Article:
Tom Hoopes is Vice President of College Relations and writer in residence at Benedictine College in Atchison, Kansas. He has written for the Register for more than 20 years and was its executive editor for 10. His writing has appeared in First Things’ First Thoughts, National Review Online, Crisis, Our Sunday Visitor, Inside Catholic and Columbia. He has served as press secretary for the Chairman of the U.S. House Ways & Means Committee. He and his wife, April, were editorial co-directors of Faith & Family magazine for 5 years. They have nine children.
Russell Saltzman at First Things’ blog is looking forward to The Day the Earth Stood Still.
He suspects he can guess the theme of the remake of the B classic, though: “A emissary from the galactic federation is coming to warn Earth about its bad environmental habits.”
“This is the way a lot of ‘alien as messiah’ films go,” he writes, “and the 1951 version had more than its share of religious stuff. There was Klaatu’s reference to ‘the Almighty Spirit,’ plus that climatic Lazarus-like resurrection. There was, however, nothing miraculous to be found. It was due to a medical science far beyond our capacity to understand. In these alien–savior films, everything is beyond our capacity to understand.”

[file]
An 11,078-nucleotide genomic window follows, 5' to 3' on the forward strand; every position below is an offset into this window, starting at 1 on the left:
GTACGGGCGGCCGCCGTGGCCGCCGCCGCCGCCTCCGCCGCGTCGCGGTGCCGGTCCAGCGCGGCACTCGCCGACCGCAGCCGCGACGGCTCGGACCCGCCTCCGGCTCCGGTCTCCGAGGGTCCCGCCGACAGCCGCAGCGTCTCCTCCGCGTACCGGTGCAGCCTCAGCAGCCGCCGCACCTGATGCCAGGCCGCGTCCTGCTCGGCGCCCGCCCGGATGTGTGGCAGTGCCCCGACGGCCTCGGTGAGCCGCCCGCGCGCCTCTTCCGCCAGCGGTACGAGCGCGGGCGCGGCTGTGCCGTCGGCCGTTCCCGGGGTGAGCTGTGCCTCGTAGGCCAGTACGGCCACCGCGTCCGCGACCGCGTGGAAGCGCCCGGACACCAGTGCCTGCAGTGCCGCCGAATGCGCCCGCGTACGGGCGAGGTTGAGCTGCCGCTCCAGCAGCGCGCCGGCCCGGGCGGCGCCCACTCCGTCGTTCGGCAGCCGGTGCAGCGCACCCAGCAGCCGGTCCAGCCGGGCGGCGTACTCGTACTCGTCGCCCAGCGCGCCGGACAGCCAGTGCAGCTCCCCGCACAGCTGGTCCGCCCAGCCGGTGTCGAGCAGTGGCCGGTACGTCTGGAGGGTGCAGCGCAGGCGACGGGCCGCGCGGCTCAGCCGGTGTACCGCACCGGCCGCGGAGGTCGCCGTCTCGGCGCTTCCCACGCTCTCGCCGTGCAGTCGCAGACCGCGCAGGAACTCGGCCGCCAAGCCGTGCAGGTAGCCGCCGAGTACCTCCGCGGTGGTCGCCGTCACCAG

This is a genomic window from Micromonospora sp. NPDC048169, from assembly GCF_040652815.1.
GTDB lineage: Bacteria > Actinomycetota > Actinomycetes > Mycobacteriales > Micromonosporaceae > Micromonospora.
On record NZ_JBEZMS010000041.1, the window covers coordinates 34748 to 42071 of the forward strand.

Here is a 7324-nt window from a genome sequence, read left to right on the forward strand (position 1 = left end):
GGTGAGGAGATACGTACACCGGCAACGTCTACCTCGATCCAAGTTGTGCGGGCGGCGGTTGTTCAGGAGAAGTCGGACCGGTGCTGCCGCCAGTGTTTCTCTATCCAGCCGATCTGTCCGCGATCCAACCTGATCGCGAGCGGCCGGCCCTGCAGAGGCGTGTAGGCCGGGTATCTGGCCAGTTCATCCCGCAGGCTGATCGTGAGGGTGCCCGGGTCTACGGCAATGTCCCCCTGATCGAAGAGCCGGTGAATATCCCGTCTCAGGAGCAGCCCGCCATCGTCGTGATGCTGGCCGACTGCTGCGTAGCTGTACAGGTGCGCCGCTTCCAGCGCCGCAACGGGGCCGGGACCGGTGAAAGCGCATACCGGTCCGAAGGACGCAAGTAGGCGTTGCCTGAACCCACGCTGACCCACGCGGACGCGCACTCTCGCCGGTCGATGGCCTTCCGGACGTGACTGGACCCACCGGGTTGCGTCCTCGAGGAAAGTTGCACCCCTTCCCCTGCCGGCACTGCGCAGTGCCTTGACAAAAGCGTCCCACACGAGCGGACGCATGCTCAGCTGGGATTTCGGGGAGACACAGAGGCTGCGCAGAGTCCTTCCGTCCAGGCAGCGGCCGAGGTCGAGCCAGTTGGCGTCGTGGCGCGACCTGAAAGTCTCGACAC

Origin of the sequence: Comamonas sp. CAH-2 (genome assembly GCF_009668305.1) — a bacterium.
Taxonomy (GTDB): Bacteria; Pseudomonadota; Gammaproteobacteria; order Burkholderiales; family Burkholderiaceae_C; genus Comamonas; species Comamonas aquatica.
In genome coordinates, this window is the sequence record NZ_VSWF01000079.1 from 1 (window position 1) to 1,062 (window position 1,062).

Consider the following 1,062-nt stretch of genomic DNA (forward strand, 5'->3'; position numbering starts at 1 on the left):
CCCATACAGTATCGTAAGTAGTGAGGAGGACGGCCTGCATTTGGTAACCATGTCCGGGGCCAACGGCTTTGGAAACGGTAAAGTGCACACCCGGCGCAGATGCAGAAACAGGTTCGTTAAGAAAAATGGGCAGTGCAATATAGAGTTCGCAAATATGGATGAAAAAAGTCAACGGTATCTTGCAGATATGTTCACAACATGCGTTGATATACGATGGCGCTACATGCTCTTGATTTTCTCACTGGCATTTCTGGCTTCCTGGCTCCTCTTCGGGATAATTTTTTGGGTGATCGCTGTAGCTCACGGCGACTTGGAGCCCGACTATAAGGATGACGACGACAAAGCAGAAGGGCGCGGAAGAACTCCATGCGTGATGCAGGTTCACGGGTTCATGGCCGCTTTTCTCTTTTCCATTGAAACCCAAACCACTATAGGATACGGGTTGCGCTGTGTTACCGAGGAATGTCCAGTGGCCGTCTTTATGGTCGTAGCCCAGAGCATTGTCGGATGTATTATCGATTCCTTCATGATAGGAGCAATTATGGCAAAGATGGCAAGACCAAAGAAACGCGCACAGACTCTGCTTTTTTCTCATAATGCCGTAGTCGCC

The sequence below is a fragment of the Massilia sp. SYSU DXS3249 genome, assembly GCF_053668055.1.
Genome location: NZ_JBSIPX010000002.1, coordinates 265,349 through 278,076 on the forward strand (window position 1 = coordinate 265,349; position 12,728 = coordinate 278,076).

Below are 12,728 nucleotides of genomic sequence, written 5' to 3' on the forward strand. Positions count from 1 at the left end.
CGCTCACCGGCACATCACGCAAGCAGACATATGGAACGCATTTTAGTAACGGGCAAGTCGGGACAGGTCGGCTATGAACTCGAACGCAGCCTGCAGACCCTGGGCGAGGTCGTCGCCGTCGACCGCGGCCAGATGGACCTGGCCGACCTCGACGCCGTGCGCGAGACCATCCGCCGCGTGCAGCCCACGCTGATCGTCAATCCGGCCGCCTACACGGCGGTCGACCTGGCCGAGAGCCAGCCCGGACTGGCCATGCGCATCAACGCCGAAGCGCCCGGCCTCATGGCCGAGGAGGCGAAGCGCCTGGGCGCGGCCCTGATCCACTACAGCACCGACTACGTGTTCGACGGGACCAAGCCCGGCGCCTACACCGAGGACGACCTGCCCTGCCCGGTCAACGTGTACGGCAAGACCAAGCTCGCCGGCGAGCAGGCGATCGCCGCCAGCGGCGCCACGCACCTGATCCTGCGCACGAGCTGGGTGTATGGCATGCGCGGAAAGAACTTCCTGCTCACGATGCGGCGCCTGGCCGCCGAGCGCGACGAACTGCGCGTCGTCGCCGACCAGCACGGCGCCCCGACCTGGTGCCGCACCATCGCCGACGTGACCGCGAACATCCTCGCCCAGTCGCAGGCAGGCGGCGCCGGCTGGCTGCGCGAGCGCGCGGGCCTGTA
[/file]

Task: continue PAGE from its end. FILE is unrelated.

Salzman, a Lutheran pastor mentions two 1980s religious sci-fi movies.
E.T. (1982) “we have both a resurrection (cheers were said to be heard in theatres) and an ascension, awe-struck humans looking upward at their departing friend.”
In Starman (1984) Jeff Bridges is an alien visitor who “impregnates an Earth woman and promises that her Child will be a Teacher ... There was even a short-lived television series based on the product of that union. Starman, by the way, resurrects a deer killed by a redneck hunter—so, take that you awful NRA people!”
“We want to believe there’s Somebody Out There, somebody wiser, stronger, smarter, kinder than ourselves,” he writes. “Surely, in this vast, incomprehensible cosmos there must be other beings selflessly prepared to snatch us out of our troubles. You can hope so.”
Indeed we do hope, this Advent ... and wait.
— Tom Hoopes